Working with the Silver Diner in 2014, Tufts looked at sales data from about 350,000 children’s meals before and after the changes. The results were better than anyone could have expected. On the original menu, just 3 percent of kids’ entrée orders were from healthier options—after the changes, nearly 50 percent were healthier. Orders of french fries dropped from 57 percent to 22 percent, and orders of strawberries jumped from 29 percent to 63 percent. When the researchers followed up two years later, the orders of the healthier items remained just as high. And just as important, revenue at the chain continued to increase.
Working with restaurants has been important to Economos ever since her groundbreaking efforts on the Shape–Up Somerville project nearly 15 years ago. That initiative, which continues today, helped to slow childhood obesity in one urban community by tackling it from all sides, including improving school lunches and making it easier for kids to walk around the city. But a key component was encouraging local restaurants to become “Shape-Up approved” by meeting certain nutritional criteria. Eventually, the team convinced restaurants to sign on, but business owners were initially concerned that changing their menus might hurt profits. That’s one reason the Silver Diner experience was so encouraging. “The business case was extremely important,” Economos said, to prove that healthier items and achieving business goals weren’t mutually exclusive.
Over the past 15 years or so, some restaurants have been making strides. McDonald’s, for example, added apple slices to its menu in 2004, driving annual sales of apples meant for slicing from 132 million that year to more than 506 million by 2015. It also took soda off the Happy Meal section of its menu board, and now offers only milk, water, and 100-percent juice; it announced it will add a lower-sugar juice this year. Since 2013, it has offered a smaller kids-sized fry and added low-fat yogurt as an option in 2014.
“Our menu has evolved over the years, and so has our mind-set around how we engage our customers on nutrition,” McDonald’s nutritionist Julia Braun has said. “No matter where in the world our customers are located, we want them to have the information they need to make the choices that are right for them when they visit McDonald’s.”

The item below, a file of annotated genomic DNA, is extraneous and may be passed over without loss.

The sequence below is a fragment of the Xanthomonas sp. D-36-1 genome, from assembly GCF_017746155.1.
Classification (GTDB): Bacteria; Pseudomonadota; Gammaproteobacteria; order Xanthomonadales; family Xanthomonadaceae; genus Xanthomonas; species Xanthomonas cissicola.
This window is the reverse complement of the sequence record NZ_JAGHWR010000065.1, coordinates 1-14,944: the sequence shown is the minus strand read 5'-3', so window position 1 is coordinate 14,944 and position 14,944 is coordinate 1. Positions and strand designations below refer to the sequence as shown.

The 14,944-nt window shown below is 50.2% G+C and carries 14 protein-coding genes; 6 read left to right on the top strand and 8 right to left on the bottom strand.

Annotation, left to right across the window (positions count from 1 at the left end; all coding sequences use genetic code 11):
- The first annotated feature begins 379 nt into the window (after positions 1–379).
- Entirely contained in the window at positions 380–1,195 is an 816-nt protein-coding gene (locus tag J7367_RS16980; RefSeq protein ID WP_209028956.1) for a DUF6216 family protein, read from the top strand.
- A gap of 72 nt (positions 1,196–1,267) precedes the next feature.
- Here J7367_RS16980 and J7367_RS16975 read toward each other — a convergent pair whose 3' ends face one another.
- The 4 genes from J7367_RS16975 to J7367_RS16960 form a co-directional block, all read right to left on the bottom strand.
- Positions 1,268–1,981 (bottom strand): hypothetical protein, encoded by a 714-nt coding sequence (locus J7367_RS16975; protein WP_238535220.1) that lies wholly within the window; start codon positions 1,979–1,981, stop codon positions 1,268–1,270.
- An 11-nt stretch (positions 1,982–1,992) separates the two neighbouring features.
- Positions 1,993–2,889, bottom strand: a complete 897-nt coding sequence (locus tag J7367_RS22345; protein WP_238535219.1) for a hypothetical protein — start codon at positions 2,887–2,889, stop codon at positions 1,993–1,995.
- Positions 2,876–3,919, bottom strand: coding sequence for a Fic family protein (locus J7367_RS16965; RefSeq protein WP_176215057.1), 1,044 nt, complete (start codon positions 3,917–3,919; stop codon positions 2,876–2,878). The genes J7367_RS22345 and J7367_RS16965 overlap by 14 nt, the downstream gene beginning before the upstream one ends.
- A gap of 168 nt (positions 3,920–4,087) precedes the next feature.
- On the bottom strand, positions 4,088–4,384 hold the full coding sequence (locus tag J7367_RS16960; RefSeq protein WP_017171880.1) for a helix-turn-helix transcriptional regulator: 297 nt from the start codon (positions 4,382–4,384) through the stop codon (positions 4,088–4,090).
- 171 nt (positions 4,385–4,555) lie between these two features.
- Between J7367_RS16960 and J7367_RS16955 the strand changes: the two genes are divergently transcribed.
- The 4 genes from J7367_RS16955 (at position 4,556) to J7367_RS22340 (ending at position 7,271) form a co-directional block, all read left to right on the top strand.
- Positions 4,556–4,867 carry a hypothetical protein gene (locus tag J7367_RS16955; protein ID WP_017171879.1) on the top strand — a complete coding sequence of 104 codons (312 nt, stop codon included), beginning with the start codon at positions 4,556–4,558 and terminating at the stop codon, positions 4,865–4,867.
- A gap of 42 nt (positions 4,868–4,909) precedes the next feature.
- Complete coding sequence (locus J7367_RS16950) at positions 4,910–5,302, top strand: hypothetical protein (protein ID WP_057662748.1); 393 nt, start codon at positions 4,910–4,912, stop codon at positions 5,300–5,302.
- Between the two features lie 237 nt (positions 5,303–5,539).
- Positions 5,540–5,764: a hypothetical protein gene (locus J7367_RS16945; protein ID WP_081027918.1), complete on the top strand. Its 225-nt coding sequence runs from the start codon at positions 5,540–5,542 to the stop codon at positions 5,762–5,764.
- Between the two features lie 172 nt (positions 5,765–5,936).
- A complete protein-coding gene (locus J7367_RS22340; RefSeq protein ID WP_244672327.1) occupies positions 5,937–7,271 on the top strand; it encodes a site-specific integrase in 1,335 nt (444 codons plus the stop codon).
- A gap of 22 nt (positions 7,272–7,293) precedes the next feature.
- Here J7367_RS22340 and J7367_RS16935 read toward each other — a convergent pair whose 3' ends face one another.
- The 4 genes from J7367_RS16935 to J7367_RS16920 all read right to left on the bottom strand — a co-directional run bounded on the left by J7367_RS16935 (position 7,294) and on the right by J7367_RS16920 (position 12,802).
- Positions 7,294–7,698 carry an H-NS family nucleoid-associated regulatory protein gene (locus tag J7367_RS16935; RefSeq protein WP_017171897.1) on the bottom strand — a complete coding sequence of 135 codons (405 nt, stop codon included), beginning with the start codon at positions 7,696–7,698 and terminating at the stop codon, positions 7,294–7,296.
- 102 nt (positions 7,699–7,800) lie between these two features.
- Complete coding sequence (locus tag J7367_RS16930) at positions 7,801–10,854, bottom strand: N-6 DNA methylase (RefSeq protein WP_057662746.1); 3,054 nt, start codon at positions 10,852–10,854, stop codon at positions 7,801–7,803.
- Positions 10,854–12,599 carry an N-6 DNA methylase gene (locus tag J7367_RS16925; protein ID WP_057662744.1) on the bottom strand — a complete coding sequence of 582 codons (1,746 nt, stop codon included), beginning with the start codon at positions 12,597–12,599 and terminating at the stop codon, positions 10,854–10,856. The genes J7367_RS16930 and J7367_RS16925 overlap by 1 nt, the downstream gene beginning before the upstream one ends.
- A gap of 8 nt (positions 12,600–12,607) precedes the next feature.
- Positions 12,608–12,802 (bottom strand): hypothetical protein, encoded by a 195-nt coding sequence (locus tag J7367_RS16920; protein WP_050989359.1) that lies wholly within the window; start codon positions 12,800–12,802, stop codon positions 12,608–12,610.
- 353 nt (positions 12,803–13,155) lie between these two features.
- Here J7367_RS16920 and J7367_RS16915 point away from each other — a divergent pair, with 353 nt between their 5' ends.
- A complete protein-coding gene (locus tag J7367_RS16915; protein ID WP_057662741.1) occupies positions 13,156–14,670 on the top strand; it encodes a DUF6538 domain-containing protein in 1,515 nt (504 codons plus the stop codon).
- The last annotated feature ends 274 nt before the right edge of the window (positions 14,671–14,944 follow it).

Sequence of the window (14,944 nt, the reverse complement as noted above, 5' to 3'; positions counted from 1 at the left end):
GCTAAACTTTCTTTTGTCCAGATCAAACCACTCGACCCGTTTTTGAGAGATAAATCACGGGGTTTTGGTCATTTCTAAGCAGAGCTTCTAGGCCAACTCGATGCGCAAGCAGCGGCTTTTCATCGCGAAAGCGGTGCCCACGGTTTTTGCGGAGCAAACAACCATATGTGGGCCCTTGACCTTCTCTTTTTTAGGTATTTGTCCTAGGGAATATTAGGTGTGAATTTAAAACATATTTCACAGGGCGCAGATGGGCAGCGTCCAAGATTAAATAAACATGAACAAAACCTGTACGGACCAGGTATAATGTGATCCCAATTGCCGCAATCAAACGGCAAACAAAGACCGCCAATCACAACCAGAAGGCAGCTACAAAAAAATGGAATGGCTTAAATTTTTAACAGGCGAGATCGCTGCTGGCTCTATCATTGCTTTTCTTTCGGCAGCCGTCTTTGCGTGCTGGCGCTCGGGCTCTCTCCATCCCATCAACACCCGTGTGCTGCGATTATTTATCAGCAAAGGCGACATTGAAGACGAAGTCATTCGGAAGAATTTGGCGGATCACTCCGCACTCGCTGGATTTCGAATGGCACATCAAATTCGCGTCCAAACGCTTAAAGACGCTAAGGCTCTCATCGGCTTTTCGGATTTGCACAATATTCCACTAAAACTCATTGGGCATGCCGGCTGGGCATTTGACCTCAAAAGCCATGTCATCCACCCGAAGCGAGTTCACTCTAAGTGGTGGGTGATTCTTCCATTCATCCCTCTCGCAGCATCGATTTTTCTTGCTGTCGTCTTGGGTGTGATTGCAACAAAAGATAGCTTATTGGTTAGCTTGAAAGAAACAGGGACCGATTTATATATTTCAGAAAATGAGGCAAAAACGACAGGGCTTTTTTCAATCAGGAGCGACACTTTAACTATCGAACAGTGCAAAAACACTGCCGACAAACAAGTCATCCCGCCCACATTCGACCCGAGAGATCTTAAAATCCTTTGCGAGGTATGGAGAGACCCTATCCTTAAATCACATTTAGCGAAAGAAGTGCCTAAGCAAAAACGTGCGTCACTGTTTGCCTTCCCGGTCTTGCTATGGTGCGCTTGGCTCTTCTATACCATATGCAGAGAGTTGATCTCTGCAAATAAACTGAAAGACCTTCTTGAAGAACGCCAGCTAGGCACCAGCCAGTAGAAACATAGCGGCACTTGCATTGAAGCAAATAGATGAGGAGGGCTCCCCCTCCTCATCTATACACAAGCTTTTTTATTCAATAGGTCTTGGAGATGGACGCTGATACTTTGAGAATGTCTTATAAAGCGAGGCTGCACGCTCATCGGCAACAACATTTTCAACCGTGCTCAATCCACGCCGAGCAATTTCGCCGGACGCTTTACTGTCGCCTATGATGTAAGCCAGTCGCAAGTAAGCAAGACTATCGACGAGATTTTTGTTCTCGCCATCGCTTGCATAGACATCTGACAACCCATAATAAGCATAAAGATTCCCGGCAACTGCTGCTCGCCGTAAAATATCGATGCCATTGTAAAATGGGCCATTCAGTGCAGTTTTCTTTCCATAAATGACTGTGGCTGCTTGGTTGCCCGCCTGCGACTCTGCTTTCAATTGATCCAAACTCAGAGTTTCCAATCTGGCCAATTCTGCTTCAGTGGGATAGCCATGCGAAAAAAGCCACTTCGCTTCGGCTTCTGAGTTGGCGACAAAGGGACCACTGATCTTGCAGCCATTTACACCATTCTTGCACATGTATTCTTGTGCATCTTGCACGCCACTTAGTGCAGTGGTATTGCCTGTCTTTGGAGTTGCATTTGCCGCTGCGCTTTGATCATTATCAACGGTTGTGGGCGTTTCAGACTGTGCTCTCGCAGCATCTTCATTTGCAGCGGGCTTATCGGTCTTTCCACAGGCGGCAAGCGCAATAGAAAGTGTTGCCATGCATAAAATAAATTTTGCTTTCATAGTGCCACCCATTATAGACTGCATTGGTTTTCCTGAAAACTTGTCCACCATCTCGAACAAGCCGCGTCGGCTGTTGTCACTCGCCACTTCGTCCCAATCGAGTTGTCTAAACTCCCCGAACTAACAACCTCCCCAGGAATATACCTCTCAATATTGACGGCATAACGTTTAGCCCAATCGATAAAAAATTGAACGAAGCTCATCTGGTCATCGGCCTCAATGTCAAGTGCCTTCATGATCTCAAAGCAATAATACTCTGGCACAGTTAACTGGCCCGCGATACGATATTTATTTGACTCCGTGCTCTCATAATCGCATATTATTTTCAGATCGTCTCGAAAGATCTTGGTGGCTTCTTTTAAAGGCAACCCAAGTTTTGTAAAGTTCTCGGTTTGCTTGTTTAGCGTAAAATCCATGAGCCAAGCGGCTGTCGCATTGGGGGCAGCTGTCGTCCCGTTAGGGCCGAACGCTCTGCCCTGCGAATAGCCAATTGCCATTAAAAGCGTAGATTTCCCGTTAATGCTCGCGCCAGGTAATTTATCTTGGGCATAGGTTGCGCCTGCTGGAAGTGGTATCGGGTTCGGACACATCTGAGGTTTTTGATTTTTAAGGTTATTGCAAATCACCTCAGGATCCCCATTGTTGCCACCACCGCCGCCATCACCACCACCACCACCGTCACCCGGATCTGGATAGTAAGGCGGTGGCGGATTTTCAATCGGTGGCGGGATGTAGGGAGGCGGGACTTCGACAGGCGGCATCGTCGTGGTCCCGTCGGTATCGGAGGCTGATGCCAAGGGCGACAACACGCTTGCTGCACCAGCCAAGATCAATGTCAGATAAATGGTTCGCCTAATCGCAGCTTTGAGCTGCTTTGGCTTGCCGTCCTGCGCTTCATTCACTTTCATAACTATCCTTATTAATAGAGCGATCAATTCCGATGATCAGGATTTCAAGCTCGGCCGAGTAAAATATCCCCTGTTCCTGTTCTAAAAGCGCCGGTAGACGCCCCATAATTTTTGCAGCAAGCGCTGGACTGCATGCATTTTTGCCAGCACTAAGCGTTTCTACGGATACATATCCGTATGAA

Restaurants are clearly interested in kids and nutrition. When the National Restaurant Association surveyed 1,300 professional chefs for its What’s Hot 2017 Culinary Forecast, “healthful kids’ meals” ranked third out of 119 food trends.
But there remains a lot of room for improvement. A 2016 Tufts study looked at kids’ meals at the top 20 restaurants with kids’ menus. Most of the meals did pretty well on calories, but many exceeded national recommendations for fat, saturated fat, and sodium. Economos said that restaurants are changing for the right reasons— they see an obligation to the next generation. Still, in talking to restaurant owners and industry leaders, she heard one thing over and over: Customers need to order it for us to continue to keep it on the menu.
“We decided to continue our work on supply and pushing that behind the scenes,” Economos said, “while moving toward a demand campaign as well.” That meant bringing their messages right to parents.
Anyone who has tried to get toddlers to eat their vegetables might assume that kids would be tough to win over to healthier food. But it turns out that they’re less picky than many think. Even though few restaurants offer fruits and vegetables as a side dish by default, one Tufts study found that most children were neutral or positive about receiving them with their kids’ meals instead of fries. A later survey found that kids were also receptive to getting milk, water, or flavored water instead of soda. Those surprising results “gave us the first inclination,” said Linda Harelick, ChildObesity180’s director of operations and communications, “that maybe kids are more open to these ideas then what some parents or adults would think.”
So they needed to get parents on board—specifically, the mothers. Fathers and others are important, of course, but a well-established body of research indicates that mothers, even today, remain “the nutritional gatekeepers inside and outside the home,” Economos said. “We had to make sure we appealed to the segment of the population that would have the largest impact on children’s orders.”